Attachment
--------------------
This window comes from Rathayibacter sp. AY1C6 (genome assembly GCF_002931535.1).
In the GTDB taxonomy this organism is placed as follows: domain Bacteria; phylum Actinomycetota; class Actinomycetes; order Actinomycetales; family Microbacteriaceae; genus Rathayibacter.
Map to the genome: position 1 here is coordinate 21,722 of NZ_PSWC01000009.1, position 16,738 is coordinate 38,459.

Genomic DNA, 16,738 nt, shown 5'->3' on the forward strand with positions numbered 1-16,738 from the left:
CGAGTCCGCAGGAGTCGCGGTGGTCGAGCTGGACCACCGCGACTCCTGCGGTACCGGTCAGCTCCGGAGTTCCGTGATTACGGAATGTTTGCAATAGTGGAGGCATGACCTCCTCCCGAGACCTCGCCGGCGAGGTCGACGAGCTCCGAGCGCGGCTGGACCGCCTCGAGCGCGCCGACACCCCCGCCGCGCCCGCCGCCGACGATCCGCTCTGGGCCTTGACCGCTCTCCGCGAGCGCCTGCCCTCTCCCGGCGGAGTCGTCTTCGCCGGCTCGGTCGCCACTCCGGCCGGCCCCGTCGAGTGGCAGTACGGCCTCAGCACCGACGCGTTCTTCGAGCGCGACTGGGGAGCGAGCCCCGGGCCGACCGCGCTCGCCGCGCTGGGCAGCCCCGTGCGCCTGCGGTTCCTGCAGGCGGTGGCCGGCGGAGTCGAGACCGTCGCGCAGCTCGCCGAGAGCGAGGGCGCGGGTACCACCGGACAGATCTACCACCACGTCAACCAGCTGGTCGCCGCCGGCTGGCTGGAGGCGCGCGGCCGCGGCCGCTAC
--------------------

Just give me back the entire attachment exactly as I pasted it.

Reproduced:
This window comes from Rathayibacter sp. AY1C6 (genome assembly GCF_002931535.1).
In the GTDB taxonomy this organism is placed as follows: domain Bacteria; phylum Actinomycetota; class Actinomycetes; order Actinomycetales; family Microbacteriaceae; genus Rathayibacter.
Map to the genome: position 1 here is coordinate 21,722 of NZ_PSWC01000009.1, position 16,738 is coordinate 38,459.

Genomic DNA, 16,738 nt, shown 5'->3' on the forward strand with positions numbered 1-16,738 from the left:
CGAGTCCGCAGGAGTCGCGGTGGTCGAGCTGGACCACCGCGACTCCTGCGGTACCGGTCAGCTCCGGAGTTCCGTGATTACGGAATGTTTGCAATAGTGGAGGCATGACCTCCTCCCGAGACCTCGCCGGCGAGGTCGACGAGCTCCGAGCGCGGCTGGACCGCCTCGAGCGCGCCGACACCCCCGCCGCGCCCGCCGCCGACGATCCGCTCTGGGCCTTGACCGCTCTCCGCGAGCGCCTGCCCTCTCCCGGCGGAGTCGTCTTCGCCGGCTCGGTCGCCACTCCGGCCGGCCCCGTCGAGTGGCAGTACGGCCTCAGCACCGACGCGTTCTTCGAGCGCGACTGGGGAGCGAGCCCCGGGCCGACCGCGCTCGCCGCGCTGGGCAGCCCCGTGCGCCTGCGGTTCCTGCAGGCGGTGGCCGGCGGAGTCGAGACCGTCGCGCAGCTCGCCGAGAGCGAGGGCGCGGGTACCACCGGACAGATCTACCACCACGTCAACCAGCTGGTCGCCGCCGGCTGGCTGGAGGCGCGCGGCCGCGGCCGCTAC